Context
Used at H. Bennett's store in Bridport, Vermont
Acquisition
Accession Number
1957.4
Source or Donor
Rugg, Harold Goddard (1883-1957)
Made or Created
Bridport
Materials
Wood
Relationships
H. Bennett's
Pulpit
Name/Title
Pulpit
Entry/Object ID
1940.9
Description
Square pulpit with applied wooden decorations. The sides are paneled and decorated with escutcheons, scrollwork, and dentiling or strapwork. The top overhangs the sides.
Context
Used by Clark Stevens, a Quaker minister and founder of East Montpelier, VT
Acquisition
Accession Number
1940.9
Source or Donor
Pray, Mrs. George L.
Acquisition Method
Gift
Relationships
Stevens, Clark (1764-1853)
East Montpelier
Radio
Interpretative Labels
Radio, 1929 Atwater Kent Manufacturing Company Philadelphia, PA Wood, metal, glass Gift of David Stone, 1978.14.1a-c Arthur Atwater Kent was born in Burlington, but moved to Worcester, MA with his family as a child. He spent some time studying at the Worcester Polytechnic Institute but did not graduate, having already begun his own business making small electric motors, generators, fans, and an automobile ignition system of his own design. In 1921, he began making radio parts, selling them as do-it-yourself kits for early enthusiasts. By 1925, the Atwater Kent Manufacturing Company was the largest maker of radios in the United States. By 1931, they boasted that they had produced over 3 million radios. Though Kent had started with small kits for enthusiasts, by the late 1920s the company was focusing on high-end, high-quality models. As a result, the Great Depression hit the company particularly hard, and by 1936 its factory in Philadelphia, which had employed as many as 12,000 people at its height, closed. Many Kent radios were built into furniture pieces, and this table is an example of a particularly elaborate one. It was made by the Kiel Company of Milwaukee, and originally cost $175 when it came on the market in 1929. The company offered installment plans, which made even this high-end piece of technology accessible to the average American. At the time, radios would have occupied the central place in a home that televisions hold today – as a focal point of a room, a primary source of entertainment, and a connection to the outside world.
Name/Title
Radio
Entry/Object ID
1978.14.1a-c
Description
Large table with radio built into it.

The table has six legs, ornately turned, and connected by a central bracing system at the floor level. There are two plug outlets in two of the table legs. The table itself is shaped as a hexagon, with two long sides making it more oval-shaped. There is deep and elaborately decorated trim around the tabletop.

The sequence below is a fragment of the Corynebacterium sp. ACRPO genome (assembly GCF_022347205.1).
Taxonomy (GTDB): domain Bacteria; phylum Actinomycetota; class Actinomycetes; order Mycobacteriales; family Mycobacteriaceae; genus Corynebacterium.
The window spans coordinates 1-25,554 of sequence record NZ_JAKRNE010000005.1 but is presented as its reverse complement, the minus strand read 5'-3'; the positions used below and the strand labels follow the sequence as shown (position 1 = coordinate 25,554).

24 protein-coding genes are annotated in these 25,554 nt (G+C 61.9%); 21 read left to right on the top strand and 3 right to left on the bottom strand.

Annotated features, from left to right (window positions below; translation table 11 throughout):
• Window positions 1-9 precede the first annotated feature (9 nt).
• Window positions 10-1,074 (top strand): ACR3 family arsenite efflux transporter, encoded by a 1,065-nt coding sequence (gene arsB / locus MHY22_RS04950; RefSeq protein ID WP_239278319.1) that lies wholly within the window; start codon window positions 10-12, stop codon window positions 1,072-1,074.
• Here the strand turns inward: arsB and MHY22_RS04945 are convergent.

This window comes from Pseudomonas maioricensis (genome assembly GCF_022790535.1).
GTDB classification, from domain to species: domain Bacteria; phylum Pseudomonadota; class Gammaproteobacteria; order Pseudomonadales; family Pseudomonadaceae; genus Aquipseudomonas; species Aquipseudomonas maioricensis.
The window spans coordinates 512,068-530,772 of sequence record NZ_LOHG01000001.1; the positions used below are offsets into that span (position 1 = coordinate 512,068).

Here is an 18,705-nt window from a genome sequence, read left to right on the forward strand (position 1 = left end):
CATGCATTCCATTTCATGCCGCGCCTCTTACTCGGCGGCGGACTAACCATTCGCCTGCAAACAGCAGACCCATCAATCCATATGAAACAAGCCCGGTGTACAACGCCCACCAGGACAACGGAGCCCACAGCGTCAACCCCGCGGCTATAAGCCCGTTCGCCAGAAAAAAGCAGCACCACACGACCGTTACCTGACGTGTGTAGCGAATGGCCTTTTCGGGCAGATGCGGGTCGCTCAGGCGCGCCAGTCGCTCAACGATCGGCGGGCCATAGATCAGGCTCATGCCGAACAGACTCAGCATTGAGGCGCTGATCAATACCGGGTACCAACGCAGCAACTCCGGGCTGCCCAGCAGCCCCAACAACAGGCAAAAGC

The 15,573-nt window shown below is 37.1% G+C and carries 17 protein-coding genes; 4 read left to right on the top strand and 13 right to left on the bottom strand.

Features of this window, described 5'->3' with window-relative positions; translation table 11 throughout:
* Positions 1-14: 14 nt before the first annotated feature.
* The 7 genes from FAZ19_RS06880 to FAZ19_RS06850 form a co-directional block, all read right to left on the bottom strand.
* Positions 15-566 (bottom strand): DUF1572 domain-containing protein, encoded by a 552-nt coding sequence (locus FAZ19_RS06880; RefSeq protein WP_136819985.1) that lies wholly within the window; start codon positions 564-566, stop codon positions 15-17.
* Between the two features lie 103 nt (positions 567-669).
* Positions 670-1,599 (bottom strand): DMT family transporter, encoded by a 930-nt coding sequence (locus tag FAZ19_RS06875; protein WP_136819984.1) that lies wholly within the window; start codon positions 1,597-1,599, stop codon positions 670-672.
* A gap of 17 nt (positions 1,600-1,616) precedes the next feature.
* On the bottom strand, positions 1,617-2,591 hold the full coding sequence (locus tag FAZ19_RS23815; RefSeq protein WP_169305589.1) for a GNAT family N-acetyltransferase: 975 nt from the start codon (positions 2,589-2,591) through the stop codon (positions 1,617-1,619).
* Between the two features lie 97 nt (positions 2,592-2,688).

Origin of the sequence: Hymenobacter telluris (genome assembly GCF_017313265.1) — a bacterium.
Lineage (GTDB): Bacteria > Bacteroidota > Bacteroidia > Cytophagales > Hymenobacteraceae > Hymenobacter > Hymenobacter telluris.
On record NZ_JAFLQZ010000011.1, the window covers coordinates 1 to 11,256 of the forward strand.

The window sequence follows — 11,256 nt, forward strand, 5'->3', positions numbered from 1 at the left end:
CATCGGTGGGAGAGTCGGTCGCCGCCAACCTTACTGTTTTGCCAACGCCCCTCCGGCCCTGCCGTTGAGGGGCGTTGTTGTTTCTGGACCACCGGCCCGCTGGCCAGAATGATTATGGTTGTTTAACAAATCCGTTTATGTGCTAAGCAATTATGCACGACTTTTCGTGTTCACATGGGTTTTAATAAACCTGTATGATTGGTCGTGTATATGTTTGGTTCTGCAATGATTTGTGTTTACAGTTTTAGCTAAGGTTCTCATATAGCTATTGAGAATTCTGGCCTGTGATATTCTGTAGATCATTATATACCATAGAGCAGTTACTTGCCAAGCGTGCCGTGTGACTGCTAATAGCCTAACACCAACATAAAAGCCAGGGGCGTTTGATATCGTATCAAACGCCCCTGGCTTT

One side piece drops horizontally to expose a radio face with dials and band indicator. The trim and legs are painted black.

The tabletop is stained wood grain, and lifts up to expose the radio at the interior. The radio itself, an Atwater Kent Model 55C, takes up most of the interior space of the table. The radio is labeled Serial #4380032.
Context
Made by Atwater Kent Manufacturing Company
Acquisition
Accession Number
1978.14
Source or Donor
Stone, David
Made or Created
1929
Relationships
Kent, Arthur Atwater (1873-1949)
Calais
Sign
Interpretative Labels
Tollgate Sign, 1814-1816 Peru, Vermont Wood, paint Gift of Stoddard Bates, 1923.16 Turnpikes were an 18th and 19th century answer to the problem of building difficult-to-maintain roads in rural New England. States could charter companies with private shareholders to build and maintain roads with the understanding that those companies could then charge tolls to travel on the roads. Such companies were rarely as profitable as their investors had hoped, but they did connect communities and achieve several innovations in road building and maintenance. The Peru Toll Road, chartered in 1814, was the last road in New England with a true toll-gate; travelers in 1914, one hundred years after its creation, still had to stop and pay a toll to the private owner. It was purchased by the state soon afterwards.
Name/Title
Sign
Entry/Object ID
1923.16
Description
Wooden sign with hand-painted toll rates. The sign is constructed of two wooden boards painted white, with black copperplate lettering. The whole is framed with narrow pieces of black-painted wood.
Context
Shows the rates of toll for the turnpike in Peru, Vermont
Acquisition
Accession Number
1923.16
Source or Donor
Bates, Stoddard
Acquisition Method
Gift
Made or Created
1814-1816
Peru
Materials
Wood
Relationships
Peru
Trade Sign
Interpretative Labels